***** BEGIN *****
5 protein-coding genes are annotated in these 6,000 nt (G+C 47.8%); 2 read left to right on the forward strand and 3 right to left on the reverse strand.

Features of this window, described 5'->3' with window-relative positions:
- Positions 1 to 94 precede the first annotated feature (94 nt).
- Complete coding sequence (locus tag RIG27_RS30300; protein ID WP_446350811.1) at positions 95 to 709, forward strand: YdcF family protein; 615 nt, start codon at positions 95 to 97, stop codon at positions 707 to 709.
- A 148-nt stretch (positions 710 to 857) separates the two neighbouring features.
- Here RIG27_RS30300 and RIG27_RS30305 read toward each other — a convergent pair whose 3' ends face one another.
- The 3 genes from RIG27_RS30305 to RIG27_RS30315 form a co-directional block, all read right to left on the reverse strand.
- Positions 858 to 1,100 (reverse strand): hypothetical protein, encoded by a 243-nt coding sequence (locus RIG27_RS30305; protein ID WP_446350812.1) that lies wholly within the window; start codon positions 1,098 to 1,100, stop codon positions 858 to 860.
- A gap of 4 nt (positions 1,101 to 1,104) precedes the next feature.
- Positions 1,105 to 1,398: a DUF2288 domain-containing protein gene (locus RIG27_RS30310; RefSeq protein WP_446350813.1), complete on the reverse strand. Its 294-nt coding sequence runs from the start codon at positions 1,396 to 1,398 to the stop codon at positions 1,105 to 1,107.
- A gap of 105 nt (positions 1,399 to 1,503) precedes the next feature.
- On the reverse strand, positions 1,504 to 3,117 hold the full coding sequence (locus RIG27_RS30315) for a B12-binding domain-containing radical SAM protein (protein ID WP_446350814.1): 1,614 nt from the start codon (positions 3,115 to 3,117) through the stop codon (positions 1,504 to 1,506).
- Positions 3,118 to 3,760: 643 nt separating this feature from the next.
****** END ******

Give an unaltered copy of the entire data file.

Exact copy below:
5 protein-coding genes are annotated in these 6,000 nt (G+C 47.8%); 2 read left to right on the forward strand and 3 right to left on the reverse strand.

Features of this window, described 5'->3' with window-relative positions:
- Positions 1 to 94 precede the first annotated feature (94 nt).
- Complete coding sequence (locus tag RIG27_RS30300; protein ID WP_446350811.1) at positions 95 to 709, forward strand: YdcF family protein; 615 nt, start codon at positions 95 to 97, stop codon at positions 707 to 709.
- A 148-nt stretch (positions 710 to 857) separates the two neighbouring features.
- Here RIG27_RS30300 and RIG27_RS30305 read toward each other — a convergent pair whose 3' ends face one another.
- The 3 genes from RIG27_RS30305 to RIG27_RS30315 form a co-directional block, all read right to left on the reverse strand.
- Positions 858 to 1,100 (reverse strand): hypothetical protein, encoded by a 243-nt coding sequence (locus RIG27_RS30305; protein ID WP_446350812.1) that lies wholly within the window; start codon positions 1,098 to 1,100, stop codon positions 858 to 860.
- A gap of 4 nt (positions 1,101 to 1,104) precedes the next feature.
- Positions 1,105 to 1,398: a DUF2288 domain-containing protein gene (locus RIG27_RS30310; RefSeq protein WP_446350813.1), complete on the reverse strand. Its 294-nt coding sequence runs from the start codon at positions 1,396 to 1,398 to the stop codon at positions 1,105 to 1,107.
- A gap of 105 nt (positions 1,399 to 1,503) precedes the next feature.
- On the reverse strand, positions 1,504 to 3,117 hold the full coding sequence (locus RIG27_RS30315) for a B12-binding domain-containing radical SAM protein (protein ID WP_446350814.1): 1,614 nt from the start codon (positions 3,115 to 3,117) through the stop codon (positions 1,504 to 1,506).
- Positions 3,118 to 3,760: 643 nt separating this feature from the next.